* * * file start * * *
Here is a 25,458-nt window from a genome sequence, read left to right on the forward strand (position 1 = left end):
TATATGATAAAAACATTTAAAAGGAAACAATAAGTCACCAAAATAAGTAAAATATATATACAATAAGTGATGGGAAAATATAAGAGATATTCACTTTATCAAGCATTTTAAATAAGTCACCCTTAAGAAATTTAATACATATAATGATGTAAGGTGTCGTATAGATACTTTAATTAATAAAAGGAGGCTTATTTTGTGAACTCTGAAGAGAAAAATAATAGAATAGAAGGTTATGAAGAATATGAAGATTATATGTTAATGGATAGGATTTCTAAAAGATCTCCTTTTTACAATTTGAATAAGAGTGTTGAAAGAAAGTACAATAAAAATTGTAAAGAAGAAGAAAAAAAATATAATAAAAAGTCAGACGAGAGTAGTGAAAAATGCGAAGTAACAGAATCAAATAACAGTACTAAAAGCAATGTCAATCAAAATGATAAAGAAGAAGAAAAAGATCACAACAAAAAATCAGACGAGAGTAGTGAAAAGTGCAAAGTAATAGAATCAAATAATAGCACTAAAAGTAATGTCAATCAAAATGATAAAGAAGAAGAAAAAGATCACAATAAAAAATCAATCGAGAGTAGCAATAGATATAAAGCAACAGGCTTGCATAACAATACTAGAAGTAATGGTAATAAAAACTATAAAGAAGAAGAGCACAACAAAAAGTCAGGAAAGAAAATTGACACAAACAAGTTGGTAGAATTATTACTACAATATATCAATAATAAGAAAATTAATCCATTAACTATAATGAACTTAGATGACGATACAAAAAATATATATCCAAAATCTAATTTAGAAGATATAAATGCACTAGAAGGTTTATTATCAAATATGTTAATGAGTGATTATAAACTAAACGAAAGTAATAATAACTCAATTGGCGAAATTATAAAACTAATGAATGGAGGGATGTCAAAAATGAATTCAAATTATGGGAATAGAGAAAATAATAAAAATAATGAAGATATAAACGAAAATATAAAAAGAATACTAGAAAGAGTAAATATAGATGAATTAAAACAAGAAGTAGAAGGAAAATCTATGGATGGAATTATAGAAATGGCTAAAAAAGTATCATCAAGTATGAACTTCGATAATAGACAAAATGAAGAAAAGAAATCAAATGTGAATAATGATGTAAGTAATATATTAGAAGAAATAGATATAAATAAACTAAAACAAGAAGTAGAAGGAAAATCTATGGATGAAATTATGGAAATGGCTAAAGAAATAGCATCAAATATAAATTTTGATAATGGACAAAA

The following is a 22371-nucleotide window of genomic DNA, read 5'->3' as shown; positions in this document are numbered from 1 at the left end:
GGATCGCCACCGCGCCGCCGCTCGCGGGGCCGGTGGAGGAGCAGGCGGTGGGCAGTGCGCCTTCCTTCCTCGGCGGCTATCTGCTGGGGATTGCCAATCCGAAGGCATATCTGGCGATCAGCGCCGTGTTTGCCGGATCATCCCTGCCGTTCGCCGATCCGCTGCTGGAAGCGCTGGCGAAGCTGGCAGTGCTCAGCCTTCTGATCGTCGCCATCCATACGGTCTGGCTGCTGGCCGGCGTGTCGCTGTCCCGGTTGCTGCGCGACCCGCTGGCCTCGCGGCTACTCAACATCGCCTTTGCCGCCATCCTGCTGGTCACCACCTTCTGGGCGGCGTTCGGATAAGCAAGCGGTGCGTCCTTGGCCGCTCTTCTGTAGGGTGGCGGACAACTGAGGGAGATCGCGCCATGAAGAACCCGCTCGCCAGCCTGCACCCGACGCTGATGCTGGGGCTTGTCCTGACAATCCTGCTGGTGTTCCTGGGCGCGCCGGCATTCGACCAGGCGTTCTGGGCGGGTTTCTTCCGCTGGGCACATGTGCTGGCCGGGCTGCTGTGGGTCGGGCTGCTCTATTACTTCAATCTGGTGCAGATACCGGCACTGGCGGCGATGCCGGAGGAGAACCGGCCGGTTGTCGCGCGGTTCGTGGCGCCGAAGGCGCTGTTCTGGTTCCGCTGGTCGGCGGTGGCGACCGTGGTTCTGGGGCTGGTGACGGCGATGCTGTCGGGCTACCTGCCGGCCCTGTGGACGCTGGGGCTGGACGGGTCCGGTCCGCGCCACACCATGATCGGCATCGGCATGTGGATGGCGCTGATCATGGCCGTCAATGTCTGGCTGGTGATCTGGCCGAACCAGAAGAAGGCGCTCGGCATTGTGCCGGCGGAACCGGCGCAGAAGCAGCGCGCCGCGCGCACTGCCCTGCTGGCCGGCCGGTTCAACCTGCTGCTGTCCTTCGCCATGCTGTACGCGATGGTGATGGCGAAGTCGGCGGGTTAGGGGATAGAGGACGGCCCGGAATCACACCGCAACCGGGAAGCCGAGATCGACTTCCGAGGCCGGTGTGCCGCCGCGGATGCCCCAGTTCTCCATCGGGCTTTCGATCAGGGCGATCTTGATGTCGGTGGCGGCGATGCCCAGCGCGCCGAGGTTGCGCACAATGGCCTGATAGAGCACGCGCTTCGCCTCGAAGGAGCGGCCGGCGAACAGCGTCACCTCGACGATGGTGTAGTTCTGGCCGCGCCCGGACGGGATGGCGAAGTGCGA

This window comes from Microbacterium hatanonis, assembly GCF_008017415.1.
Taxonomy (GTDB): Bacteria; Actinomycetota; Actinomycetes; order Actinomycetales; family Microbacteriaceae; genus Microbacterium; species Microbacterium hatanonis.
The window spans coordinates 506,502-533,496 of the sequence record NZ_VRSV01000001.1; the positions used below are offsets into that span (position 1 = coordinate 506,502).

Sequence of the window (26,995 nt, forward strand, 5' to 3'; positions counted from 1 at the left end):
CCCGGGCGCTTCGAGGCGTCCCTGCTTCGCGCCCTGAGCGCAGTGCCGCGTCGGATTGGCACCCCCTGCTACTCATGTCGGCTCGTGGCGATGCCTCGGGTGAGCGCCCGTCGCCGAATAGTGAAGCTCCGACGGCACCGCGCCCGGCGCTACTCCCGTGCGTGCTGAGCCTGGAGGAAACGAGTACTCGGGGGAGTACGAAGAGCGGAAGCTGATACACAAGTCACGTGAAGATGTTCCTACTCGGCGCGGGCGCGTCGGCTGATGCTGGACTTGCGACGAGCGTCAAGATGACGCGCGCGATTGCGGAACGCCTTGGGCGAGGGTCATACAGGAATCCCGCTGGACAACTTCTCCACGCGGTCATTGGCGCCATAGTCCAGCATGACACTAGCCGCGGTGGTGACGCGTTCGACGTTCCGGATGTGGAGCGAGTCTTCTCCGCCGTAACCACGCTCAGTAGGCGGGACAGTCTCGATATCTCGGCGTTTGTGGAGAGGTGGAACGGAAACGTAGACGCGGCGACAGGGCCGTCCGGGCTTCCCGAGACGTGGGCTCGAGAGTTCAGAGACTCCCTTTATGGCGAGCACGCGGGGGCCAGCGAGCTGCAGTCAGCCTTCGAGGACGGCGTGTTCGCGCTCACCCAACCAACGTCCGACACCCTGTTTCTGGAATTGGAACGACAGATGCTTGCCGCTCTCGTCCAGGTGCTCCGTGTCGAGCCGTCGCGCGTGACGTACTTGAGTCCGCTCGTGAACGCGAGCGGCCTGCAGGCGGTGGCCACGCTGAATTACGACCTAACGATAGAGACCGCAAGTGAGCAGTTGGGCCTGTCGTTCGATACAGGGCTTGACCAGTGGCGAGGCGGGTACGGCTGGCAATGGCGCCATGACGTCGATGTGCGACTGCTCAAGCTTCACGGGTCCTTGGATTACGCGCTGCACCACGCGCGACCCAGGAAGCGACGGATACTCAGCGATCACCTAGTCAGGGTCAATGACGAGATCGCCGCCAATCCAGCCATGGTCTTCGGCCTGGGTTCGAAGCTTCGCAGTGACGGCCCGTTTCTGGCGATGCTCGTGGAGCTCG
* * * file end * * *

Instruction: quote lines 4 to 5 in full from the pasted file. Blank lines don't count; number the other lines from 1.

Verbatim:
GGATCGCCACCGCGCCGCCGCTCGCGGGGCCGGTGGAGGAGCAGGCGGTGGGCAGTGCGCCTTCCTTCCTCGGCGGCTATCTGCTGGGGATTGCCAATCCGAAGGCATATCTGGCGATCAGCGCCGTGTTTGCCGGATCATCCCTGCCGTTCGCCGATCCGCTGCTGGAAGCGCTGGCGAAGCTGGCAGTGCTCAGCCTTCTGATCGTCGCCATCCATACGGTCTGGCTGCTGGCCGGCGTGTCGCTGTCCCGGTTGCTGCGCGACCCGCTGGCCTCGCGGCTACTCAACATCGCCTTTGCCGCCATCCTGCTGGTCACCACCTTCTGGGCGGCGTTCGGATAAGCAAGCGGTGCGTCCTTGGCCGCTCTTCTGTAGGGTGGCGGACAACTGAGGGAGATCGCGCCATGAAGAACCCGCTCGCCAGCCTGCACCCGACGCTGATGCTGGGGCTTGTCCTGACAATCCTGCTGGTGTTCCTGGGCGCGCCGGCATTCGACCAGGCGTTCTGGGCGGGTTTCTTCCGCTGGGCACATGTGCTGGCCGGGCTGCTGTGGGTCGGGCTGCTCTATTACTTCAATCTGGTGCAGATACCGGCACTGGCGGCGATGCCGGAGGAGAACCGGCCGGTTGTCGCGCGGTTCGTGGCGCCGAAGGCGCTGTTCTGGTTCCGCTGGTCGGCGGTGGCGACCGTGGTTCTGGGGCTGGTGACGGCGATGCTGTCGGGCTACCTGCCGGCCCTGTGGACGCTGGGGCTGGACGGGTCCGGTCCGCGCCACACCATGATCGGCATCGGCATGTGGATGGCGCTGATCATGGCCGTCAATGTCTGGCTGGTGATCTGGCCGAACCAGAAGAAGGCGCTCGGCATTGTGCCGGCGGAACCGGCGCAGAAGCAGCGCGCCGCGCGCACTGCCCTGCTGGCCGGCCGGTTCAACCTGCTGCTGTCCTTCGCCATGCTGTACGCGATGGTGATGGCGAAGTCGGCGGGTTAGGGGATAGAGGACGGCCCGGAATCACACCGCAACCGGGAAGCCGAGATCGACTTCCGAGGCCGGTGTGCCGCCGCGGATGCCCCAGTTCTCCATCGGGCTTTCGATCAGGGCGATCTTGATGTCGGTGGCGGCGATGCCCAGCGCGCCGAGGTTGCGCACAATGGCCTGATAGAGCACGCGCTTCGCCTCGAAGGAGCGGCCGGCGAACAGCGTCACCTCGACGATGGTGTAGTTCTGGCCGCGCCCGGACGGGATGGCGAAGTGCGA

This window comes from Microbacterium hatanonis, assembly GCF_008017415.1.